With this enhancement, a business requirement came in to prevent multiple physical users from sharing a single user account. When I sat down to solve this problem, the first thing I did was fire up google and see what other people have done. All of the recommendations I found was focused on preventing a user from logging to the site and worked like this:
- User tries to login, site checks for some identifying piece of information from the client like a guid stored in a cookie.
- If there is no cookie then create one.
- The site then takes the cookie and looks up in a table (in memory or DB for example) and checks if this cookie is the same one for this user.
- If there is no entry in the table or the cookie is the same the user is able to login.
- If the cookie doesn't match the user is locked out.
This is an ok algorithm, but its main weakness is that it assumes that we know when a user logs off, which is impossible in an ASP.Net page. One idea and I forgot where I saw this was to use ASP.Net cache to store this entry, we can then set it to auto expire so that if a user gets locked out it would only be for a couple of minutes.
When I thought about this model, the biggest thing I didn't like is that it punishes the user, if for example his browser crashes. It would be even worse if it crashes because of my site and then I prevent him from logging in for five minutes.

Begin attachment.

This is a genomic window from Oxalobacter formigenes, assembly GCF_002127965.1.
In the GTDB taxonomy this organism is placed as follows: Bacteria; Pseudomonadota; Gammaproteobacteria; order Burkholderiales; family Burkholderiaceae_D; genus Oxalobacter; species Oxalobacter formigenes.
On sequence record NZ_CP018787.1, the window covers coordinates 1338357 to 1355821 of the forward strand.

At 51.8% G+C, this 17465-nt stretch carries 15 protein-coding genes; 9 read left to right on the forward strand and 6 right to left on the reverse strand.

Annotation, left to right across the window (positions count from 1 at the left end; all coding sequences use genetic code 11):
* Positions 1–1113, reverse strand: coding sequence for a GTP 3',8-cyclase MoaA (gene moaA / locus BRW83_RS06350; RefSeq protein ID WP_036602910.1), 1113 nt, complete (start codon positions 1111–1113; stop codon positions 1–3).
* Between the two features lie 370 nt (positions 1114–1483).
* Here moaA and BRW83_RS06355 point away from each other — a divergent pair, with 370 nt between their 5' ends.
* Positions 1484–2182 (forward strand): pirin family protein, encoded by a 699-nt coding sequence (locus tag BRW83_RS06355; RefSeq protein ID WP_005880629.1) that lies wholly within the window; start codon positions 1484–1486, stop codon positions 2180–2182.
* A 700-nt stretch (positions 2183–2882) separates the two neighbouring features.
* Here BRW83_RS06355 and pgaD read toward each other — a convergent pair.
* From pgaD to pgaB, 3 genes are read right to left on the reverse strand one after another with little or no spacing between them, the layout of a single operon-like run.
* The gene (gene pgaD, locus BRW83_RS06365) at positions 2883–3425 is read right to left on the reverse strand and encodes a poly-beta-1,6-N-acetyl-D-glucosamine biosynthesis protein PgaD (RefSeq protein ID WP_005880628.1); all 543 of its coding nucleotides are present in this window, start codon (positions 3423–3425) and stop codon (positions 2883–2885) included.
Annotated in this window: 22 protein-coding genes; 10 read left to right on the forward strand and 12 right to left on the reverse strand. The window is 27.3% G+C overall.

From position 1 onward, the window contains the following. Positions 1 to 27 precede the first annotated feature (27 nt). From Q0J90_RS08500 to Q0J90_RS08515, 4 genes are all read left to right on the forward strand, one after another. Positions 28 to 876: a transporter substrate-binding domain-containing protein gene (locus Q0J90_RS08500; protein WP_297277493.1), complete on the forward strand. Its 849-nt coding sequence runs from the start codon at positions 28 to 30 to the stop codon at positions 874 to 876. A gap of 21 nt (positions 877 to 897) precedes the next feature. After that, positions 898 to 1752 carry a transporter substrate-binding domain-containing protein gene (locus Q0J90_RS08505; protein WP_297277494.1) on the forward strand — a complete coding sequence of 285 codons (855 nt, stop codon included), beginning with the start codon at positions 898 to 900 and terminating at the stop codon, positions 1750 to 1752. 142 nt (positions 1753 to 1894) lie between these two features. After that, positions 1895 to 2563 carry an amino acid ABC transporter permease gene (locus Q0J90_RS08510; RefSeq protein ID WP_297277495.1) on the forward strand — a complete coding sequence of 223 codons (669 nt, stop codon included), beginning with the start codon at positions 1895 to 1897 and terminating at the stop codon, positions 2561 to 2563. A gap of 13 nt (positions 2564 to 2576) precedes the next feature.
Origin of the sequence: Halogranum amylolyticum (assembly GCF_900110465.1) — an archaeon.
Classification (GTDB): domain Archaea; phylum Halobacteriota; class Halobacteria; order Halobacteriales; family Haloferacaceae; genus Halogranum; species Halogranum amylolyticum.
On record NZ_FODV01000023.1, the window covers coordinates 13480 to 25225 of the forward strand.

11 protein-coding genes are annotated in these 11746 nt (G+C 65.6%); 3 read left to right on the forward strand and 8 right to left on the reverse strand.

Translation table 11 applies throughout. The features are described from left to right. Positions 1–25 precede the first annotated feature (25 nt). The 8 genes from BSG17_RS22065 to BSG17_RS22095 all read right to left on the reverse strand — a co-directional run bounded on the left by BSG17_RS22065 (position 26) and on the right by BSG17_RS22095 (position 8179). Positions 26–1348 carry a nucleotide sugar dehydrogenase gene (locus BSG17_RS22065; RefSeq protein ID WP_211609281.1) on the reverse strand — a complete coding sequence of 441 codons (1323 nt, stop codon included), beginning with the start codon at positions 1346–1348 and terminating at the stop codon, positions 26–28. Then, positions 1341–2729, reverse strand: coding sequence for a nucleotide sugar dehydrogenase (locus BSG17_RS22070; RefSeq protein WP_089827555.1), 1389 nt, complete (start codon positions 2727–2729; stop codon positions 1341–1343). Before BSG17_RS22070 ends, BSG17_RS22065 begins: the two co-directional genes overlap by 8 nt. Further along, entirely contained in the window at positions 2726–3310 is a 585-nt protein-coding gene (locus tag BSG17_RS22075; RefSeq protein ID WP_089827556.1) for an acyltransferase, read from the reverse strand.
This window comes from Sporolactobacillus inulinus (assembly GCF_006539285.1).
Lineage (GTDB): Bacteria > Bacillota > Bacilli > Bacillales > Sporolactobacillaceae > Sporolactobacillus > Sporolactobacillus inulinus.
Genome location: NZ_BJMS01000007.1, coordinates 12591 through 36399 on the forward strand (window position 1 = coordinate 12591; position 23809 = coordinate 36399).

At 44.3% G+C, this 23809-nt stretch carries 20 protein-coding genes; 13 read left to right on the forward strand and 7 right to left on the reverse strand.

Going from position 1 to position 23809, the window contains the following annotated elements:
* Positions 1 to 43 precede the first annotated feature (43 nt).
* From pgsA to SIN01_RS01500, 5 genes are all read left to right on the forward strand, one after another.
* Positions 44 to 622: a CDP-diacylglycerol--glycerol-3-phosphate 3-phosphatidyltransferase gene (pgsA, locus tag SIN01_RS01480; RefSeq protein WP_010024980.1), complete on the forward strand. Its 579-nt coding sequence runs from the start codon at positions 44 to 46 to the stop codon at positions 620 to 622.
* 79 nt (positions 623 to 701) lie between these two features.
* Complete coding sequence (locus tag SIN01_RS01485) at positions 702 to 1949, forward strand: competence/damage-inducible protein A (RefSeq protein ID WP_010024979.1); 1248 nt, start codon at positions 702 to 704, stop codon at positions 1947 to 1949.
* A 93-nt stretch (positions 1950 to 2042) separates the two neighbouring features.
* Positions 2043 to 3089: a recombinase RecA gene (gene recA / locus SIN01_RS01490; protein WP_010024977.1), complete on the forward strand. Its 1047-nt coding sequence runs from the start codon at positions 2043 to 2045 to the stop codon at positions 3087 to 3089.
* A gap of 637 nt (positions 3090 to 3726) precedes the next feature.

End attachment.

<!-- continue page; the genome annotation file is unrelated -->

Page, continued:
I wanted to come up with a solution which works like many of the IM's out there. I wanted a last one in wins model. So how did I achieve this within Asp.Net?
- User logs in, and a new Guid is generated, and stored in a non-persistent cookie, and its stored in HttpContext.Current.Cache, using the user's login as a key.
- A client side timer is initialized in the main page of the application. This works nicely for us since the user never navigates away from this page currently; however, this same approach could be adapted to other navigation structures.
- This timer kicks of a call to a very simple Ajax enabled WCF service.
- The service checks the guid stored in the user's cookie.
- The services looks into cache for the guid, if no guid is found the value in the cookie is stored. This handles the case of the cache being flushed out.
- If the cookie doesn't match the cached item, then a false value is returned to the client.
- If the cookie matches the value in the cache a true value is returned.
- The client then navigates to an error page if the value is true, it also tracks any dialogs that were opened and navigates them as well.
This algorithm allows us to enforce the requirement to limit concurrent users, while still preventing frustration of a user being locked out because their browser crashed.
ps. If I ever get around to building any diagrams I will update this.